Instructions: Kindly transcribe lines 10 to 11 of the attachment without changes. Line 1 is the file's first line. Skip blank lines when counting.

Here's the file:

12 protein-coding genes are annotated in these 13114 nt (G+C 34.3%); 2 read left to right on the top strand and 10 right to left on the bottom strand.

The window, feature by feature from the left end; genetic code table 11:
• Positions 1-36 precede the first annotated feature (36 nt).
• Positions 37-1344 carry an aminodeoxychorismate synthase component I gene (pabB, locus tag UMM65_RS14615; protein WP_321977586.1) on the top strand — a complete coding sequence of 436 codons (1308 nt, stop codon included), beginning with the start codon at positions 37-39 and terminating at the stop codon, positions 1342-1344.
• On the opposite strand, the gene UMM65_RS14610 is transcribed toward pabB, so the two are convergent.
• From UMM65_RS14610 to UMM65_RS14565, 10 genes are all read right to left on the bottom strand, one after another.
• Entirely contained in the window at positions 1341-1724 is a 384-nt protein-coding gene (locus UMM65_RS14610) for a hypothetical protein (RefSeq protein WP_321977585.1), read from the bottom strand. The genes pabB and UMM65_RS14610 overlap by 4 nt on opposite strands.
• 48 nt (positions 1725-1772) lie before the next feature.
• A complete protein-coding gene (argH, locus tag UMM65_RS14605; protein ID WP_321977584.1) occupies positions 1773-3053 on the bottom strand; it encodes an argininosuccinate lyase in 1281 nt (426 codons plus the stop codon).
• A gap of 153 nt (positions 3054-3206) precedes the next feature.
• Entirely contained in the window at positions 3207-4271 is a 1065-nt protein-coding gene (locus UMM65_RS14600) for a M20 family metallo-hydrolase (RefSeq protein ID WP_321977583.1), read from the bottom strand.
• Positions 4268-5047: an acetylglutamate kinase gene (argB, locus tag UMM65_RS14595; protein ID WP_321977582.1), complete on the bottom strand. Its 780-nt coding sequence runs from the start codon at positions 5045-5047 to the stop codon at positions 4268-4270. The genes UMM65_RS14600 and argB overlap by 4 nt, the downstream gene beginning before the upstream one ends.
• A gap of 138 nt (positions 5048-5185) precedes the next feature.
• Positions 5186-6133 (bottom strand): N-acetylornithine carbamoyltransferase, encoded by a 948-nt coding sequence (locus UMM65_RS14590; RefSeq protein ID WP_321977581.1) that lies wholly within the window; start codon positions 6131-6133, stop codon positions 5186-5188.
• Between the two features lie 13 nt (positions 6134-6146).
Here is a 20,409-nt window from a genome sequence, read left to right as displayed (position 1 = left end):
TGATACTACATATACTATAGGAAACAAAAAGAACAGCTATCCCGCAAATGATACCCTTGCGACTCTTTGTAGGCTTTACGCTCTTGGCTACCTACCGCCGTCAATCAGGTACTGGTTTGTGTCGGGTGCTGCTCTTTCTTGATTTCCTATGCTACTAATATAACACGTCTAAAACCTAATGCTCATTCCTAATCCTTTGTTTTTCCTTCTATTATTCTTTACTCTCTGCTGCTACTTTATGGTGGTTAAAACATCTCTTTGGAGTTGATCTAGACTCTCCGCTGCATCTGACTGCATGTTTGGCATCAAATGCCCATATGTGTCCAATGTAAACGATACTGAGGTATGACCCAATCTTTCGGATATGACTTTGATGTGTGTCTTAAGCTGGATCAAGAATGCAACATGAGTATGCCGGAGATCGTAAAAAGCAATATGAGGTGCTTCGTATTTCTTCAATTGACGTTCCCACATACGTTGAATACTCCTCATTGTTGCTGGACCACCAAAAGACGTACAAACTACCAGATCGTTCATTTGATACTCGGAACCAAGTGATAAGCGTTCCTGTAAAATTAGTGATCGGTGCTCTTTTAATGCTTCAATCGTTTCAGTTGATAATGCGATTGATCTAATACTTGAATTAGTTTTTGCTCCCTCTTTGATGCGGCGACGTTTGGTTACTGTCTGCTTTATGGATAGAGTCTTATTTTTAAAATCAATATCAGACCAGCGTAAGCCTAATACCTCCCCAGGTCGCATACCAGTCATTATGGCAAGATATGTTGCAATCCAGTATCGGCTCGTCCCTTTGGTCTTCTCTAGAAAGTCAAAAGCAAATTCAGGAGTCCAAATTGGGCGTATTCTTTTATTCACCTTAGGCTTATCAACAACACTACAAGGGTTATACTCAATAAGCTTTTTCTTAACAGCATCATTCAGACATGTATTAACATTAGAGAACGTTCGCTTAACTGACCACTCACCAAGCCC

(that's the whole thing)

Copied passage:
• A gap of 153 nt (positions 3054-3206) precedes the next feature.
• Entirely contained in the window at positions 3207-4271 is a 1065-nt protein-coding gene (locus UMM65_RS14600) for a M20 family metallo-hydrolase (RefSeq protein ID WP_321977583.1), read from the bottom strand.